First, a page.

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front; and, if the jaw be wide, it is in appearance diminished, by
bringing the corners of the bonnet sloping to the point of the chin.
A person having a long neck has the neck of the bonnet descending, the
neck of the dress rising, and filling more or less of the intermediate
space. One having a short neck has the whole bonnet short and close in
the perpendicular direction, and the neck of the dress neither high nor
Persons with narrow shoulders have the shoulders or epaulets of the
dress formed on the outer edge of the natural shoulder, very full, and
both the bosom and back of the dress running in oblique folds, from the
point of the shoulder to the middle of the bust.
Persons with waists too large, render them less before by a stomacher,
or something equivalent, and behind by a corresponding form of the
dress, making the top of the dress smooth across the shoulders, and
drawing it in plaits to a narrow point at the bottom of the waist.
Those who have the bosom too small, enlarge it by the oblique folds of
the dress being gathered above, and by other means.
Those who have the lower posterior part of the body too flat, elevate it
by the top of the skirt being gathered behind, and by other less skilful
adjustments, which though hid, are easily detected.
Those who have the lower part of the body too prominent anteriorly,
render it less apparent by shortening the waist, by a corresponding
projection behind, and by increasing the bosom above.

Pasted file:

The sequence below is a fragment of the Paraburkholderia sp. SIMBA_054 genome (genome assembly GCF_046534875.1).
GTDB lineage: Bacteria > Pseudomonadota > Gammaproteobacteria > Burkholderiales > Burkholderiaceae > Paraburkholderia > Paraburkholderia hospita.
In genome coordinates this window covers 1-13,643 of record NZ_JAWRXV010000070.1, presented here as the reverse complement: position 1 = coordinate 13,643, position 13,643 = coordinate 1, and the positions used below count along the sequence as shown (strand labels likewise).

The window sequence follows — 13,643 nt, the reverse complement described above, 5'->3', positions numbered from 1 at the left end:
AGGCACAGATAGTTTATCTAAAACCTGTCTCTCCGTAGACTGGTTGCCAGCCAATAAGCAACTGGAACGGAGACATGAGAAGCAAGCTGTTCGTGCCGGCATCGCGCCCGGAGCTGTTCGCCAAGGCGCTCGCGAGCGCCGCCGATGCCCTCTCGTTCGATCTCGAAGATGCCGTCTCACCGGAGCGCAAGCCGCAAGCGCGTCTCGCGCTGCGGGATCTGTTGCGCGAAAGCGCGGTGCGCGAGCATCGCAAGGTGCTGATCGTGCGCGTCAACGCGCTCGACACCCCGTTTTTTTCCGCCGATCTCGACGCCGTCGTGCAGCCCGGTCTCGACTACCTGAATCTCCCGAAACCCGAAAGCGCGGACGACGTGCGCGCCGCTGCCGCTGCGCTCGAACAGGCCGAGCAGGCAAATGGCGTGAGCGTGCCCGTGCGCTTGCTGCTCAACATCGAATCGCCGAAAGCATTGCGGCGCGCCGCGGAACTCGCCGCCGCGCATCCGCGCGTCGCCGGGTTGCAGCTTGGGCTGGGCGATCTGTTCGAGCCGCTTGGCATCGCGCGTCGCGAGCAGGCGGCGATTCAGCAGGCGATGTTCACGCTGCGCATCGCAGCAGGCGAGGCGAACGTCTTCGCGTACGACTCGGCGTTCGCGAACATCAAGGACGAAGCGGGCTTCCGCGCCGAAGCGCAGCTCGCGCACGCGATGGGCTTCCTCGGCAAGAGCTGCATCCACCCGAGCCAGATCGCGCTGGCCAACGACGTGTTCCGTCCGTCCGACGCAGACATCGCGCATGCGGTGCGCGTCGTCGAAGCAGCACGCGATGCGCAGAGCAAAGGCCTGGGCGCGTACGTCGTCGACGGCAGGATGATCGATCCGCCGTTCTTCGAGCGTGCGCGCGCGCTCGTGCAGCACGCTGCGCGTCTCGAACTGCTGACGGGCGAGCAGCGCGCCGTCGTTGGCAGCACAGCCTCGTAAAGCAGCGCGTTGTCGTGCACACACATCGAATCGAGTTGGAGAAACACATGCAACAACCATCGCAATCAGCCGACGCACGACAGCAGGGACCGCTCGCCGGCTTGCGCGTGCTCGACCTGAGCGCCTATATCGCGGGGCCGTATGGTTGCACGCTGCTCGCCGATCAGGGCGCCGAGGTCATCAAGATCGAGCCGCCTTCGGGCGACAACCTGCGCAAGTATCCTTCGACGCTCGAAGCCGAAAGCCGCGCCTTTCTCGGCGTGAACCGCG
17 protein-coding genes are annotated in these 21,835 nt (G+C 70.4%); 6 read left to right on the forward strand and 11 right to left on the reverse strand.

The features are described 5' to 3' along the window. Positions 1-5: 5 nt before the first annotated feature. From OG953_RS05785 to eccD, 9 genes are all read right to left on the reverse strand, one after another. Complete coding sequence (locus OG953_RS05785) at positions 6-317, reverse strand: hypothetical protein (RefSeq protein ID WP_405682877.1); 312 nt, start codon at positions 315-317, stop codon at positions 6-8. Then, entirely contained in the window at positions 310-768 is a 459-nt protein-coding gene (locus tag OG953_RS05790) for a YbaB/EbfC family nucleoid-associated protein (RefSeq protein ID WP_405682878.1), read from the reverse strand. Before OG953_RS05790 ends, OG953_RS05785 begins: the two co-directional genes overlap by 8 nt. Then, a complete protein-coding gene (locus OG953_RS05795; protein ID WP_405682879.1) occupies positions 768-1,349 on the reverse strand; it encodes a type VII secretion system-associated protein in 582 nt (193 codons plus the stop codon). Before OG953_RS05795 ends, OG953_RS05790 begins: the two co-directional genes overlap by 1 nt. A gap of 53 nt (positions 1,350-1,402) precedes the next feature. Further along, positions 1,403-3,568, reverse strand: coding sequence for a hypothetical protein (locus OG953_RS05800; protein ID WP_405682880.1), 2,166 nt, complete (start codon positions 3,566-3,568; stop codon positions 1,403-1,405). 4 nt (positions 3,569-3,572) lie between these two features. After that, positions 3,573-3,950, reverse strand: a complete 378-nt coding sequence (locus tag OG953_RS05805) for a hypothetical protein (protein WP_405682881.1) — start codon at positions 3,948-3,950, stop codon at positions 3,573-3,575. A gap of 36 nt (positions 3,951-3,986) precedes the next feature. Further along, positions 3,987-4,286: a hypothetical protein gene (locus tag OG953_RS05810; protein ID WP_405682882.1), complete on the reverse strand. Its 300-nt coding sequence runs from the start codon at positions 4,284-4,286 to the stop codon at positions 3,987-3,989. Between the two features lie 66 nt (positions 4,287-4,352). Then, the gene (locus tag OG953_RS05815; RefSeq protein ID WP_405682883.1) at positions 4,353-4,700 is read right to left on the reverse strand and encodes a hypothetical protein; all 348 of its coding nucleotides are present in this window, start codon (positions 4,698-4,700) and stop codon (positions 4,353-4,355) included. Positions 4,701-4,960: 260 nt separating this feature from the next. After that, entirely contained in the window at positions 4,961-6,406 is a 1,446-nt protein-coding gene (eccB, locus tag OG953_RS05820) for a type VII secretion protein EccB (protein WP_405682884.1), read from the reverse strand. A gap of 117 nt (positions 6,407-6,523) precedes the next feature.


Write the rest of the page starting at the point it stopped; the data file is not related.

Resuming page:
Those who have the haunches too narrow, take care not to have the bottom
of the dress too wide.
Tall women have a wide skirt, or several flounces, or both of these:
shorter women, a moderate one, but as long as can be conveniently worn,
with the flounces, &c., as low as possible.
Additional indications as to beauty are required chiefly where the woman
observed precedes the observer, and may, by her figure, naturally and
reasonably excite his interest, while at the same time it would be rude
to turn and look in her face on passing.
There can, therefore, be no impropriety in observing, that the conduct
of those who may happen to meet the women thus preceding, will differ
according to the sex of the person who meets her.--If the person meeting
her be a man, and the lady observed be beautiful, he will not only look
with an expression of pleasure at her countenance, but will afterward
turn more or less completely to survey her from behind.--If the person
meeting her be a woman, the case becomes more complex. If both be either
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